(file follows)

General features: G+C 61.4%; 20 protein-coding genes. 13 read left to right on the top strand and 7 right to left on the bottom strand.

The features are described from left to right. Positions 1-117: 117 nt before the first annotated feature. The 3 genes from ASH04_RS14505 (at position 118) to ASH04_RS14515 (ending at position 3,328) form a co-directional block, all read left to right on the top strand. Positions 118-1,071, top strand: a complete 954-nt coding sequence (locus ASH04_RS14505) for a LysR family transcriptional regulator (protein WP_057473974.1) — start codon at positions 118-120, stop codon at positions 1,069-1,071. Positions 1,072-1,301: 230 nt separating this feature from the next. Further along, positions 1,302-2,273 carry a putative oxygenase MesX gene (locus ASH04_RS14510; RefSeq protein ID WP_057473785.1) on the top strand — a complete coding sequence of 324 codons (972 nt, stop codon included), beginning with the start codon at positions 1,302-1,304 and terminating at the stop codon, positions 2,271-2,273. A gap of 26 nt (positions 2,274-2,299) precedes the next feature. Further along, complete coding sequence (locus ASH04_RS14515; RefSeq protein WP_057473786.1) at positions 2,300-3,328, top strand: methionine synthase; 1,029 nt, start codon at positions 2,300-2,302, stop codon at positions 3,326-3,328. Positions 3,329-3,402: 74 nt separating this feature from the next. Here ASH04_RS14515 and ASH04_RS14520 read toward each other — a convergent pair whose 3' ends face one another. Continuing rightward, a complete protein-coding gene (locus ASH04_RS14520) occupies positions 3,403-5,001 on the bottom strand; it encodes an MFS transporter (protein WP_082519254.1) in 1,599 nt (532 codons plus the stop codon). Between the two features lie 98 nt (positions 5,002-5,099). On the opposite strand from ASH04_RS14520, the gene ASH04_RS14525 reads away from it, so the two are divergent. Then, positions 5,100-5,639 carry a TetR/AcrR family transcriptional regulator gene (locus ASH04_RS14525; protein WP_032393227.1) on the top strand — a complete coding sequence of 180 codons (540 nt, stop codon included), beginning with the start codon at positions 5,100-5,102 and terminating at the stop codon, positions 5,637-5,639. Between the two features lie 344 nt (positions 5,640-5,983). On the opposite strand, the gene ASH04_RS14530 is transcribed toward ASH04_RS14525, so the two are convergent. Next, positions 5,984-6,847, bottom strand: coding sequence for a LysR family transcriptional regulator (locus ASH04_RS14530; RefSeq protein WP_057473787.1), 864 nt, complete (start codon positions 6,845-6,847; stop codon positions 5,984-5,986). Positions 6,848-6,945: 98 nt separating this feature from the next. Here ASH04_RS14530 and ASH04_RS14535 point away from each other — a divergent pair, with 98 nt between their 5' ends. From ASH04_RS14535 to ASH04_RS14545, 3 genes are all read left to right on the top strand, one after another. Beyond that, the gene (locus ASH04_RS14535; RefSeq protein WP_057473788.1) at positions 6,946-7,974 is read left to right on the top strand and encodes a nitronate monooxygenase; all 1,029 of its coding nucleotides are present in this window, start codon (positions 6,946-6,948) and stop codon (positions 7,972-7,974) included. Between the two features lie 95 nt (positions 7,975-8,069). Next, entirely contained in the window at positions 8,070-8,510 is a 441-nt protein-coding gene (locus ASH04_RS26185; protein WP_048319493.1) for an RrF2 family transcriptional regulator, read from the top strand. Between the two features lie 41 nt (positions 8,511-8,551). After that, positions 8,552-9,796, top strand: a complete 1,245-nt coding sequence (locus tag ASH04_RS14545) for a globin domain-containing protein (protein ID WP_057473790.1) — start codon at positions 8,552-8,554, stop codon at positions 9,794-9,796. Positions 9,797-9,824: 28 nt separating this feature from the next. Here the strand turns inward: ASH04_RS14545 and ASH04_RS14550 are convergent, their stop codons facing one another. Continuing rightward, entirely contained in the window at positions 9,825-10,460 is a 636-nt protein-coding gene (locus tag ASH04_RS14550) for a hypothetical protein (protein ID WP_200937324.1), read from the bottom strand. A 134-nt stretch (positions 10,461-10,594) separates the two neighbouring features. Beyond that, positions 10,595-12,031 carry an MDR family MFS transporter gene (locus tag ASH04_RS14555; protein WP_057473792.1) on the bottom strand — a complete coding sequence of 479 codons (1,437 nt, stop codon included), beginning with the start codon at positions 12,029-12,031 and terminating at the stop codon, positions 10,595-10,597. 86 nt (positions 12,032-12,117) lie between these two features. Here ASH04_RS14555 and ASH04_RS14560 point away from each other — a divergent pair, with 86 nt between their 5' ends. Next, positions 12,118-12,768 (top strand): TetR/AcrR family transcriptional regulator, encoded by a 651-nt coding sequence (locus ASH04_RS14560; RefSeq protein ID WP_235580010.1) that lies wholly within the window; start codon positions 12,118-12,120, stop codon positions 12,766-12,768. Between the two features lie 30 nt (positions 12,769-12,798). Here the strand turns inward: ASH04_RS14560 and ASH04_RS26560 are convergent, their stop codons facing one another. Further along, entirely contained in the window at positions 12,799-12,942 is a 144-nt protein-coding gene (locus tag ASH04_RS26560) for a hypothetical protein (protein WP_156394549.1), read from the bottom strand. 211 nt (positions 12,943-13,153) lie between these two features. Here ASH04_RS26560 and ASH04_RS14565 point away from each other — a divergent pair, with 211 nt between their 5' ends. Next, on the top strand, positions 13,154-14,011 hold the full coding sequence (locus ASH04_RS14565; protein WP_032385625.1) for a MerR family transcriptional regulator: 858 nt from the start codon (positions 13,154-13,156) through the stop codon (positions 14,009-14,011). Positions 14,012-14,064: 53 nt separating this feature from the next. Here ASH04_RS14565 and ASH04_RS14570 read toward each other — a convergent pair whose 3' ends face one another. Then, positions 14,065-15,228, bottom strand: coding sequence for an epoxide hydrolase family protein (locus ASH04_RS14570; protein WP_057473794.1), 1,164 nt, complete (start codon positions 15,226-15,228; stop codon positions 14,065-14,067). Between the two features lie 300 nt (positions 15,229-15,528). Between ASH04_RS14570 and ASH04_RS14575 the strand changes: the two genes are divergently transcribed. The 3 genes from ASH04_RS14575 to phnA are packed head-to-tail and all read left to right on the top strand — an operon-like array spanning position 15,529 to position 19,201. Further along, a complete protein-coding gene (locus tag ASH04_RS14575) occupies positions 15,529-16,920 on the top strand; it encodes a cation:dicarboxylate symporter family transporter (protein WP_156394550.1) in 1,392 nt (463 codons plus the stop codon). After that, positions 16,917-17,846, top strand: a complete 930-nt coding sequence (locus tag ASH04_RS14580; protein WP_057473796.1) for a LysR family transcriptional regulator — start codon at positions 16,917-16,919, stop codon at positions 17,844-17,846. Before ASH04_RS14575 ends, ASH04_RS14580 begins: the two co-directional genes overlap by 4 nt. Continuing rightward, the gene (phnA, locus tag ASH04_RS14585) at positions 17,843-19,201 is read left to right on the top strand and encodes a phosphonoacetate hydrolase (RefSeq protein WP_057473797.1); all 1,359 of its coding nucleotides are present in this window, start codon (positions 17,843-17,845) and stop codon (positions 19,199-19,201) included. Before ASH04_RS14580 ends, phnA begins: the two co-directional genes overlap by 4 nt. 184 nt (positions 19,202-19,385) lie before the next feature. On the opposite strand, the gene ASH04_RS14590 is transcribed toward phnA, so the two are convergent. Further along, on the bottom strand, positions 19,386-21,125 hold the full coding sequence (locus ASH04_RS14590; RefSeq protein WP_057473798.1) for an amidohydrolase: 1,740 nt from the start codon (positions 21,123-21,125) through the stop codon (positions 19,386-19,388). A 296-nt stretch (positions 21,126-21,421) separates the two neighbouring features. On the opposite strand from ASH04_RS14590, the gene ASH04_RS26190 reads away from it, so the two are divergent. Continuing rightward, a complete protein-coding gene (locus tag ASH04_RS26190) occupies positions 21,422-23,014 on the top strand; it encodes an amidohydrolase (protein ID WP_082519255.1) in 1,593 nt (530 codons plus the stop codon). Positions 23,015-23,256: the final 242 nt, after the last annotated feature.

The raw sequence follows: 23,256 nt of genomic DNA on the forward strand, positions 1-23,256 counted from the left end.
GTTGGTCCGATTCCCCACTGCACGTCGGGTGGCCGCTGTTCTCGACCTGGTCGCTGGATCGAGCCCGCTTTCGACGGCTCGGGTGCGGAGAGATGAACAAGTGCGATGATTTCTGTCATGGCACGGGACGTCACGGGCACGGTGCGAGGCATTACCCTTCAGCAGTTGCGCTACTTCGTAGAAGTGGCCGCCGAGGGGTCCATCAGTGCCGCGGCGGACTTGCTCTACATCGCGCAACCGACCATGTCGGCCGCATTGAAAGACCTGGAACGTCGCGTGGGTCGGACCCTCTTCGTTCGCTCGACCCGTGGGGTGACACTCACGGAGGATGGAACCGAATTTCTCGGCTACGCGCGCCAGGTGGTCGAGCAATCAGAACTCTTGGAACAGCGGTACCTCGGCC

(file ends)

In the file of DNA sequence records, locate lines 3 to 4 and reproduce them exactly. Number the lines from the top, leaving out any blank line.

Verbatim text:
The raw sequence follows: 23,256 nt of genomic DNA on the forward strand, positions 1-23,256 counted from the left end.
GTTGGTCCGATTCCCCACTGCACGTCGGGTGGCCGCTGTTCTCGACCTGGTCGCTGGATCGAGCCCGCTTTCGACGGCTCGGGTGCGGAGAGATGAACAAGTGCGATGATTTCTGTCATGGCACGGGACGTCACGGGCACGGTGCGAGGCATTACCCTTCAGCAGTTGCGCTACTTCGTAGAAGTGGCCGCCGAGGGGTCCATCAGTGCCGCGGCGGACTTGCTCTACATCGCGCAACCGACCATGTCGGCCGCATTGAAAGACCTGGAACGTCGCGTGGGTCGGACCCTCTTCGTTCGCTCGACCCGTGGGGTGACACTCACGGAGGATGGAACCGAATTTCTCGGCTACGCGCGCCAGGTGGTCGAGCAATCAGAACTCTTGGAACAGCGGTACCTCGGCC